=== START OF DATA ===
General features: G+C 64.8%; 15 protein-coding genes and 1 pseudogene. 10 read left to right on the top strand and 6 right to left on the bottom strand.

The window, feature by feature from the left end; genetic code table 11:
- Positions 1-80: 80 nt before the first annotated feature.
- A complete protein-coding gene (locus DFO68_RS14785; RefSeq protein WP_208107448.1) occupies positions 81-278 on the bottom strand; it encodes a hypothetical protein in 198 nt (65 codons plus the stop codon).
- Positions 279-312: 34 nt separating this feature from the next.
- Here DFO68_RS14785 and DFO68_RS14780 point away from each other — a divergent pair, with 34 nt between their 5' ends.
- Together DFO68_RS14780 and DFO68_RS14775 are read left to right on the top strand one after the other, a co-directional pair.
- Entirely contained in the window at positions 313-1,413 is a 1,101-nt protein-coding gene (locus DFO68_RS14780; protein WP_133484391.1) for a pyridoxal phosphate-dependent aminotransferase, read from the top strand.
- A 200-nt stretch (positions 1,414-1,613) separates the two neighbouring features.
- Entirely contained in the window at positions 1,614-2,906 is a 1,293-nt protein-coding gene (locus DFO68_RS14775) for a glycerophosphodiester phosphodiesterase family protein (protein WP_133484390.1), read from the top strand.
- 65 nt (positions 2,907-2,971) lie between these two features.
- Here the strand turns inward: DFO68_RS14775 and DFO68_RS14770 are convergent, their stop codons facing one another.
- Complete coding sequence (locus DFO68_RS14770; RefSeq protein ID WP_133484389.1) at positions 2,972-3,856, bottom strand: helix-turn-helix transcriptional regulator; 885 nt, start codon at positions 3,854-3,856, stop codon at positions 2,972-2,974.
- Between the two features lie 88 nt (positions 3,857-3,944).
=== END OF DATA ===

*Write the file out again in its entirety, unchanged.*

General features: G+C 64.8%; 15 protein-coding genes and 1 pseudogene. 10 read left to right on the top strand and 6 right to left on the bottom strand.

The window, feature by feature from the left end; genetic code table 11:
- Positions 1-80: 80 nt before the first annotated feature.
- A complete protein-coding gene (locus DFO68_RS14785; RefSeq protein WP_208107448.1) occupies positions 81-278 on the bottom strand; it encodes a hypothetical protein in 198 nt (65 codons plus the stop codon).
- Positions 279-312: 34 nt separating this feature from the next.
- Here DFO68_RS14785 and DFO68_RS14780 point away from each other — a divergent pair, with 34 nt between their 5' ends.
- Together DFO68_RS14780 and DFO68_RS14775 are read left to right on the top strand one after the other, a co-directional pair.
- Entirely contained in the window at positions 313-1,413 is a 1,101-nt protein-coding gene (locus DFO68_RS14780; protein WP_133484391.1) for a pyridoxal phosphate-dependent aminotransferase, read from the top strand.
- A 200-nt stretch (positions 1,414-1,613) separates the two neighbouring features.
- Entirely contained in the window at positions 1,614-2,906 is a 1,293-nt protein-coding gene (locus DFO68_RS14775) for a glycerophosphodiester phosphodiesterase family protein (protein WP_133484390.1), read from the top strand.
- 65 nt (positions 2,907-2,971) lie between these two features.
- Here the strand turns inward: DFO68_RS14775 and DFO68_RS14770 are convergent, their stop codons facing one another.
- Complete coding sequence (locus DFO68_RS14770; RefSeq protein ID WP_133484389.1) at positions 2,972-3,856, bottom strand: helix-turn-helix transcriptional regulator; 885 nt, start codon at positions 3,854-3,856, stop codon at positions 2,972-2,974.
- Between the two features lie 88 nt (positions 3,857-3,944).